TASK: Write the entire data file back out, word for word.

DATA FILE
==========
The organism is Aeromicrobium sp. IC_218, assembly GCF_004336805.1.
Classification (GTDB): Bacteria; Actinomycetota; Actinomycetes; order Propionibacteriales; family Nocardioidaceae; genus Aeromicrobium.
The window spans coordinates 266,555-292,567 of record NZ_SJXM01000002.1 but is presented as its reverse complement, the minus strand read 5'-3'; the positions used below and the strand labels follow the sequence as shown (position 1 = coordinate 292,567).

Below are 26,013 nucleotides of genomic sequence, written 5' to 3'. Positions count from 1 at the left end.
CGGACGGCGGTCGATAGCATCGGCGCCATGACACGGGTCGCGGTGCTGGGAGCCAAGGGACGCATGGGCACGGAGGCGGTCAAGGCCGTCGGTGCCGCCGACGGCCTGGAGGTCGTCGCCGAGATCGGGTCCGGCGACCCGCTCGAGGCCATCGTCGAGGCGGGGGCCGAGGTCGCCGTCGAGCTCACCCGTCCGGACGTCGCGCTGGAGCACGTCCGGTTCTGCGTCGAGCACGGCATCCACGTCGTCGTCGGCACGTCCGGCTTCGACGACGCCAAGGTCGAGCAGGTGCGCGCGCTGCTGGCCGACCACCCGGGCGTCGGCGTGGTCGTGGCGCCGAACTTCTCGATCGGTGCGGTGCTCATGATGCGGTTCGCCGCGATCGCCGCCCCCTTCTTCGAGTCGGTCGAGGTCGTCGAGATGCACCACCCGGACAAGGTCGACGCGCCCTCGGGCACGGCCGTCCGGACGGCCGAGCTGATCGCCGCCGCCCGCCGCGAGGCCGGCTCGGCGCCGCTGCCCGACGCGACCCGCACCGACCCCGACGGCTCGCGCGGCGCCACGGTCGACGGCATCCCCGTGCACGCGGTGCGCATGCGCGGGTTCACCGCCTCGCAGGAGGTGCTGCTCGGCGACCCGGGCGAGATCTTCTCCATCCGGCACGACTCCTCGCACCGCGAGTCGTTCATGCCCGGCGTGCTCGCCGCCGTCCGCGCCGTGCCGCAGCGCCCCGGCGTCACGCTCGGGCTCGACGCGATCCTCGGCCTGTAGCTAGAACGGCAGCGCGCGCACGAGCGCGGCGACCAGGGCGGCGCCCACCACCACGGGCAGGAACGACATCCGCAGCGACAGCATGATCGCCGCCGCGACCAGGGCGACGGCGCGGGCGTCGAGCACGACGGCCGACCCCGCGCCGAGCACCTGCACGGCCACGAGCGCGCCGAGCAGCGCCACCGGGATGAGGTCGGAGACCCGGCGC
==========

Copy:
The organism is Aeromicrobium sp. IC_218, assembly GCF_004336805.1.
Classification (GTDB): Bacteria; Actinomycetota; Actinomycetes; order Propionibacteriales; family Nocardioidaceae; genus Aeromicrobium.
The window spans coordinates 266,555-292,567 of record NZ_SJXM01000002.1 but is presented as its reverse complement, the minus strand read 5'-3'; the positions used below and the strand labels follow the sequence as shown (position 1 = coordinate 292,567).

Below are 26,013 nucleotides of genomic sequence, written 5' to 3'. Positions count from 1 at the left end.
CGGACGGCGGTCGATAGCATCGGCGCCATGACACGGGTCGCGGTGCTGGGAGCCAAGGGACGCATGGGCACGGAGGCGGTCAAGGCCGTCGGTGCCGCCGACGGCCTGGAGGTCGTCGCCGAGATCGGGTCCGGCGACCCGCTCGAGGCCATCGTCGAGGCGGGGGCCGAGGTCGCCGTCGAGCTCACCCGTCCGGACGTCGCGCTGGAGCACGTCCGGTTCTGCGTCGAGCACGGCATCCACGTCGTCGTCGGCACGTCCGGCTTCGACGACGCCAAGGTCGAGCAGGTGCGCGCGCTGCTGGCCGACCACCCGGGCGTCGGCGTGGTCGTGGCGCCGAACTTCTCGATCGGTGCGGTGCTCATGATGCGGTTCGCCGCGATCGCCGCCCCCTTCTTCGAGTCGGTCGAGGTCGTCGAGATGCACCACCCGGACAAGGTCGACGCGCCCTCGGGCACGGCCGTCCGGACGGCCGAGCTGATCGCCGCCGCCCGCCGCGAGGCCGGCTCGGCGCCGCTGCCCGACGCGACCCGCACCGACCCCGACGGCTCGCGCGGCGCCACGGTCGACGGCATCCCCGTGCACGCGGTGCGCATGCGCGGGTTCACCGCCTCGCAGGAGGTGCTGCTCGGCGACCCGGGCGAGATCTTCTCCATCCGGCACGACTCCTCGCACCGCGAGTCGTTCATGCCCGGCGTGCTCGCCGCCGTCCGCGCCGTGCCGCAGCGCCCCGGCGTCACGCTCGGGCTCGACGCGATCCTCGGCCTGTAGCTAGAACGGCAGCGCGCGCACGAGCGCGGCGACCAGGGCGGCGCCCACCACCACGGGCAGGAACGACATCCGCAGCGACAGCATGATCGCCGCCGCGACCAGGGCGACGGCGCGGGCGTCGAGCACGACGGCCGACCCCGCGCCGAGCACCTGCACGGCCACGAGCGCGCCGAGCAGCGCCACCGGGATGAGGTCGGAGACCCGGCGC